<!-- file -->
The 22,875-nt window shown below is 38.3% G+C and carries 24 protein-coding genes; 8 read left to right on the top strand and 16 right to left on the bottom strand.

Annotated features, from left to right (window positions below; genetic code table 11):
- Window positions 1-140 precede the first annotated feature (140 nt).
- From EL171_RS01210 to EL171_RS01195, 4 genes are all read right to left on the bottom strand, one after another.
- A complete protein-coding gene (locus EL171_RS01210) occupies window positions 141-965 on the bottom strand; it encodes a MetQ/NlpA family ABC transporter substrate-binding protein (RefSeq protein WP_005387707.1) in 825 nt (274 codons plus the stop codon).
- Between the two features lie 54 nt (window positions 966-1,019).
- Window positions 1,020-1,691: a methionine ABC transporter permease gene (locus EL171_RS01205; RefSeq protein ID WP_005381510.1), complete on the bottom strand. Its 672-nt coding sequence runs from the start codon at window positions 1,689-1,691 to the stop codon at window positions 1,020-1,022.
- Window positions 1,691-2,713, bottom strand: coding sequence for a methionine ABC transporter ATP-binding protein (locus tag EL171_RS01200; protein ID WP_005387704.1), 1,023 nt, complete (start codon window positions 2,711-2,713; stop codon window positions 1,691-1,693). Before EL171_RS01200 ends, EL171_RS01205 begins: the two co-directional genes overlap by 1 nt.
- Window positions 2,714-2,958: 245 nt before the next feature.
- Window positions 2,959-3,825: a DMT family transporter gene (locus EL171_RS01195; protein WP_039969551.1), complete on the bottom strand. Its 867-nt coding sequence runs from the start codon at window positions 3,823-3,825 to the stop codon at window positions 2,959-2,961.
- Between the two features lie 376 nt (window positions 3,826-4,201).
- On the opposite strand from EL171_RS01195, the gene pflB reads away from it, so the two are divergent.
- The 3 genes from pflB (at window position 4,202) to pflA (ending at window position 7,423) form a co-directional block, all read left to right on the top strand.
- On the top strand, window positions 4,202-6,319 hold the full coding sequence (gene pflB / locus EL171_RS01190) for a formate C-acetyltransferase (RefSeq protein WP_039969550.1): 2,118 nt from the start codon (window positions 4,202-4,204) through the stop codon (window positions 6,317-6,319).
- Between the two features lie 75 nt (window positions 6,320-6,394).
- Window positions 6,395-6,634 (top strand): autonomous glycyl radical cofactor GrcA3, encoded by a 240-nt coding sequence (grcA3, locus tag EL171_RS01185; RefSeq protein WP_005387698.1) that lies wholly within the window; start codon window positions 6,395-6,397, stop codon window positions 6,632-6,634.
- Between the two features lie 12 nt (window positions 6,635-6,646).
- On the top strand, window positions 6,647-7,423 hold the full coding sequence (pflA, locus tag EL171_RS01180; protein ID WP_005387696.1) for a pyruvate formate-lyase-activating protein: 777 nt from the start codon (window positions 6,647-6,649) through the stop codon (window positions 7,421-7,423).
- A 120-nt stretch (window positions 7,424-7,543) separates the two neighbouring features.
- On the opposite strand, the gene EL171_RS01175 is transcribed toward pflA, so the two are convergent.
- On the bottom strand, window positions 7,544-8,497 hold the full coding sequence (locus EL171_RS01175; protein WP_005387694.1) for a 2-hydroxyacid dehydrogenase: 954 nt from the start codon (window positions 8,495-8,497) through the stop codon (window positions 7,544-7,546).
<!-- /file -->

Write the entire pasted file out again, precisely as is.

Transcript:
The 22,875-nt window shown below is 38.3% G+C and carries 24 protein-coding genes; 8 read left to right on the top strand and 16 right to left on the bottom strand.

Annotated features, from left to right (window positions below; genetic code table 11):
- Window positions 1-140 precede the first annotated feature (140 nt).
- From EL171_RS01210 to EL171_RS01195, 4 genes are all read right to left on the bottom strand, one after another.
- A complete protein-coding gene (locus EL171_RS01210) occupies window positions 141-965 on the bottom strand; it encodes a MetQ/NlpA family ABC transporter substrate-binding protein (RefSeq protein WP_005387707.1) in 825 nt (274 codons plus the stop codon).
- Between the two features lie 54 nt (window positions 966-1,019).
- Window positions 1,020-1,691: a methionine ABC transporter permease gene (locus EL171_RS01205; RefSeq protein ID WP_005381510.1), complete on the bottom strand. Its 672-nt coding sequence runs from the start codon at window positions 1,689-1,691 to the stop codon at window positions 1,020-1,022.
- Window positions 1,691-2,713, bottom strand: coding sequence for a methionine ABC transporter ATP-binding protein (locus tag EL171_RS01200; protein ID WP_005387704.1), 1,023 nt, complete (start codon window positions 2,711-2,713; stop codon window positions 1,691-1,693). Before EL171_RS01200 ends, EL171_RS01205 begins: the two co-directional genes overlap by 1 nt.
- Window positions 2,714-2,958: 245 nt before the next feature.
- Window positions 2,959-3,825: a DMT family transporter gene (locus EL171_RS01195; protein WP_039969551.1), complete on the bottom strand. Its 867-nt coding sequence runs from the start codon at window positions 3,823-3,825 to the stop codon at window positions 2,959-2,961.
- Between the two features lie 376 nt (window positions 3,826-4,201).
- On the opposite strand from EL171_RS01195, the gene pflB reads away from it, so the two are divergent.
- The 3 genes from pflB (at window position 4,202) to pflA (ending at window position 7,423) form a co-directional block, all read left to right on the top strand.
- On the top strand, window positions 4,202-6,319 hold the full coding sequence (gene pflB / locus EL171_RS01190) for a formate C-acetyltransferase (RefSeq protein WP_039969550.1): 2,118 nt from the start codon (window positions 4,202-4,204) through the stop codon (window positions 6,317-6,319).
- Between the two features lie 75 nt (window positions 6,320-6,394).
- Window positions 6,395-6,634 (top strand): autonomous glycyl radical cofactor GrcA3, encoded by a 240-nt coding sequence (grcA3, locus tag EL171_RS01185; RefSeq protein WP_005387698.1) that lies wholly within the window; start codon window positions 6,395-6,397, stop codon window positions 6,632-6,634.
- Between the two features lie 12 nt (window positions 6,635-6,646).
- On the top strand, window positions 6,647-7,423 hold the full coding sequence (pflA, locus tag EL171_RS01180; protein ID WP_005387696.1) for a pyruvate formate-lyase-activating protein: 777 nt from the start codon (window positions 6,647-6,649) through the stop codon (window positions 7,421-7,423).
- A 120-nt stretch (window positions 7,424-7,543) separates the two neighbouring features.
- On the opposite strand, the gene EL171_RS01175 is transcribed toward pflA, so the two are convergent.
- On the bottom strand, window positions 7,544-8,497 hold the full coding sequence (locus EL171_RS01175; protein WP_005387694.1) for a 2-hydroxyacid dehydrogenase: 954 nt from the start codon (window positions 8,495-8,497) through the stop codon (window positions 7,544-7,546).